7 Wildflowers That Promote Wellness

Wildflowers have a special beauty inside and out.

Wildflowers in a meadow at sunset.

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Wildflowers have a special beauty inside and out. A meadow of colorful flowers may be dazzling to behold, yet many flowers can also be used for first aid. You too can create your own wildflower apothecary right outside your door.

Many consider wildflowers to be invasive weeds, but a careful look reveals surprisingly healing benefits. Be it in pots or in a flower bed, plant these seven wildflowers; they offer healing and may also attract important pollinators to your garden.


Also known as purple coneflower, pretty purple echinacea flowers are associated with alleviating cold symptoms, according to Healthline. You can use echinacea to treat upper respiratory infections, bronchitis, and colds.

Echinacea flowers and tea.

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With its showy umbrella of miniature white flowers, yarrow is grown in North and South America, Asia, and Europe, according to Yes! In cases of emergency when outside, yarrow leaves could stop a bleeding wound. It may also cool inflammation and reduce bacterial infections.

Taken internally, yarrow may heal by stimulating the immune system as well as soothing aches, pains, and fever associated with colds and flu.

Yarrow growing wild in a field.

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Stinging Nettle

This is the wildflower to forage as an all-round tonic, according to Prepper’s Will. Stinging nettle has many ancient medicinal uses that include helping to treat allergies,fatigue, burns,and more. Used internally, nettle may cleanse your body of metabolic waste and is also a diuretic.

A basket of freshly picked stinging nettle.

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You may be used to seeing arnica as a cream or tablet, but it comes from a bright yellow perennial that is belongs to the sunflower family. According to Yes!, there are two types of medicinal arnica: arnica chamissonis from North America and arnica montana from Europe.

Since it contains anti-inflammatory properties, applying it to the skin may offer pain relief. It has been known to help treat carpal tunnel and osteoarthritis. As arnica is a popular home remedy, these plants have been overharvested; so give wild arnica a well-deserved break and cultivate your own.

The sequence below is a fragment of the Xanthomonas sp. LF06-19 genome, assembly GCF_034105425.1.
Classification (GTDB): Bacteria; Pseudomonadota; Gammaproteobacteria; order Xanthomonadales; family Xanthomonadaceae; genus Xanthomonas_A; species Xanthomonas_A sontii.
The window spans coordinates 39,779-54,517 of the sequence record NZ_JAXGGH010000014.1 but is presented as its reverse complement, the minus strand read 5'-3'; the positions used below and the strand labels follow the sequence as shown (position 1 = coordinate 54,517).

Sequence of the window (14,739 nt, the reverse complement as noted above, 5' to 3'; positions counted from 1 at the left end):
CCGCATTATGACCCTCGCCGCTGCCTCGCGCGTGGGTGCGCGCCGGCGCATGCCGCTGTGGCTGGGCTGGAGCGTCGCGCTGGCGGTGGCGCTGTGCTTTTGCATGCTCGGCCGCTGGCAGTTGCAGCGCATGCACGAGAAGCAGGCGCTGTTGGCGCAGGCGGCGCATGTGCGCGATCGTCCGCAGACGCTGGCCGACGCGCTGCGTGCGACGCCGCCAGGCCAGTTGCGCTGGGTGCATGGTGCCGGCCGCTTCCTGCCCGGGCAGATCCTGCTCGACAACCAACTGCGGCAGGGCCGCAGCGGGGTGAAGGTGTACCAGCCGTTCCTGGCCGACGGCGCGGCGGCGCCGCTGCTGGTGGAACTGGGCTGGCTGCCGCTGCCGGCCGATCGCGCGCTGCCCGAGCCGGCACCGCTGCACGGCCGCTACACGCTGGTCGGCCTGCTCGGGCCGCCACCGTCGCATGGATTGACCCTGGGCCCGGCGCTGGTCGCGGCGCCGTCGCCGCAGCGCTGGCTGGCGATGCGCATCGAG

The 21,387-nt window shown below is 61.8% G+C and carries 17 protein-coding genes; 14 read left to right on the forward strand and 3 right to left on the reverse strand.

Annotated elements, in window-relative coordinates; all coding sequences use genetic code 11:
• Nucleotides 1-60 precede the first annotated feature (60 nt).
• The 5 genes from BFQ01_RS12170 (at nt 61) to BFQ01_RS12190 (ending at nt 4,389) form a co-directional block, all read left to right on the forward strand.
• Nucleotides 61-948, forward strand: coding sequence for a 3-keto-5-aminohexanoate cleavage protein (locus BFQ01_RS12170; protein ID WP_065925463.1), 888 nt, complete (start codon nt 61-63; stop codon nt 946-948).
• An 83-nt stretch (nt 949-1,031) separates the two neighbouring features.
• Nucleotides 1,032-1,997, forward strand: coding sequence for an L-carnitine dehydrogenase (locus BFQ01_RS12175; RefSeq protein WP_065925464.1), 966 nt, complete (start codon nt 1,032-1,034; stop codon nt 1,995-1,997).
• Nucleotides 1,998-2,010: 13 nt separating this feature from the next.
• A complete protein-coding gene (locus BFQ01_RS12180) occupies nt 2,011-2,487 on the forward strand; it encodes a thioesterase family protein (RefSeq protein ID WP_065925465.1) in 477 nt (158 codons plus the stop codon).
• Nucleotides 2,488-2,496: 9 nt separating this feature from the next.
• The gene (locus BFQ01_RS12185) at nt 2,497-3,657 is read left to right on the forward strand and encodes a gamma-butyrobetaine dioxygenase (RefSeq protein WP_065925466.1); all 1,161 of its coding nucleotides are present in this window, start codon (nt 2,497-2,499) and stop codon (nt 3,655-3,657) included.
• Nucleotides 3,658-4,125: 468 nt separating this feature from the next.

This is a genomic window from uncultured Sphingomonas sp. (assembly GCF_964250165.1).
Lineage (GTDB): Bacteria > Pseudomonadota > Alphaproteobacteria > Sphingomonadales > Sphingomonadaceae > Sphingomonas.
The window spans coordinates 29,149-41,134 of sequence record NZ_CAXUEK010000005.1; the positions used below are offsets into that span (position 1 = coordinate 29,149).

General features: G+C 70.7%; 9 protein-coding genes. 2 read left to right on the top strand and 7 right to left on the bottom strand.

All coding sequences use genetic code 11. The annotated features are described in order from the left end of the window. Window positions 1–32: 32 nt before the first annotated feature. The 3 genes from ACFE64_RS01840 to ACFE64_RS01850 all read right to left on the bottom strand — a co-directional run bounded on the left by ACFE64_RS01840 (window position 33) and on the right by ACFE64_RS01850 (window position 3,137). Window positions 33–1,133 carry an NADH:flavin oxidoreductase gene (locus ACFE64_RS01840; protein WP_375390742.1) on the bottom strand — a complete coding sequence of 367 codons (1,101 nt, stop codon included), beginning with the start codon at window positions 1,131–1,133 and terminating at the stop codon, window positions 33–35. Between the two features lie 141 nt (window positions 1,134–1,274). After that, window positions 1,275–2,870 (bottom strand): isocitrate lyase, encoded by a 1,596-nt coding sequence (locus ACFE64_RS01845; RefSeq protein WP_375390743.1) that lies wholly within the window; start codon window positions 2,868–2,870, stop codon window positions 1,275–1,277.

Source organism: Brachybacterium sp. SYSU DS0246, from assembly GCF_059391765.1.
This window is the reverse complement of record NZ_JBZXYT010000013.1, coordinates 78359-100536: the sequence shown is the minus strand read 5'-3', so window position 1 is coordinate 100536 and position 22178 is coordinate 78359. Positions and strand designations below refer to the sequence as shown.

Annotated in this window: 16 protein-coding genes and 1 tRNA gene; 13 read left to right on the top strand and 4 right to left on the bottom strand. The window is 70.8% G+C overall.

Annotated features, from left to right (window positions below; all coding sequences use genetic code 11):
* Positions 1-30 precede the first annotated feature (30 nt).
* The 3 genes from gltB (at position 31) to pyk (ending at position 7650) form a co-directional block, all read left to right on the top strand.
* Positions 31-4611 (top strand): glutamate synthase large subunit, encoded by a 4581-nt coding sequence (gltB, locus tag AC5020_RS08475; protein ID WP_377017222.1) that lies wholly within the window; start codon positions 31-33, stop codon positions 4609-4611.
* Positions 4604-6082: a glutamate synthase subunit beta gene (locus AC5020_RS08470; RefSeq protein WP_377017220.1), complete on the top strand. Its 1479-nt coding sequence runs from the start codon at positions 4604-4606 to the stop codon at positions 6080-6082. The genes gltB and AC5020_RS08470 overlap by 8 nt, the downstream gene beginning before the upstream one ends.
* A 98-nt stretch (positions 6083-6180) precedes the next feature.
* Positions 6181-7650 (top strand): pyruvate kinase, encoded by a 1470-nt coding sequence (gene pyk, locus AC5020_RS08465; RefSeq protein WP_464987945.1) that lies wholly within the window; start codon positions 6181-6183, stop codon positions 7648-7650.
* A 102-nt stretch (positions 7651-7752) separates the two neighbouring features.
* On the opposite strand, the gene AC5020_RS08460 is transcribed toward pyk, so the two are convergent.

Arnica growing in a mountain meadow.

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Mostly associated as a weed, the dandelion is sadly misunderstood! The entire plant is edible, with different parts offering various healing properties, according to Prepper’s Will.

The leaves could act as a diuretic, as well as helping ease digestion, and stimulating appetite. Dandelion flowers also contain antioxidant properties and may strengthen the immune system.

Even the roots offer unique gifts for health. Indeginous healers used dandelion to detox the liver and gallbladder as well as help improve kidney function.

A spring field of dandelions.

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Common Mallow

This is another misunderstood wildflower that is considered a weed. Just like the dandelion, each part of the mallow can be used for healing and it is edible. Use mallow to treat wounds, rashes, swelling, and insect bites. Mallow may help reduce inflammation as well.

Magenta-colored mallow grows in a garden of wildflowers.

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The tiny chickweed sports little white flowers. The greens are edible and make a nutritious addition to a salad, according to Survivopedia.

Medicinally, the plant has been used in natural healing as a diuretic, laxative, astringent, and expectorant. To help treat burns and rashes, grind chickweed into a poultice.

Chickweed growing in a forest.

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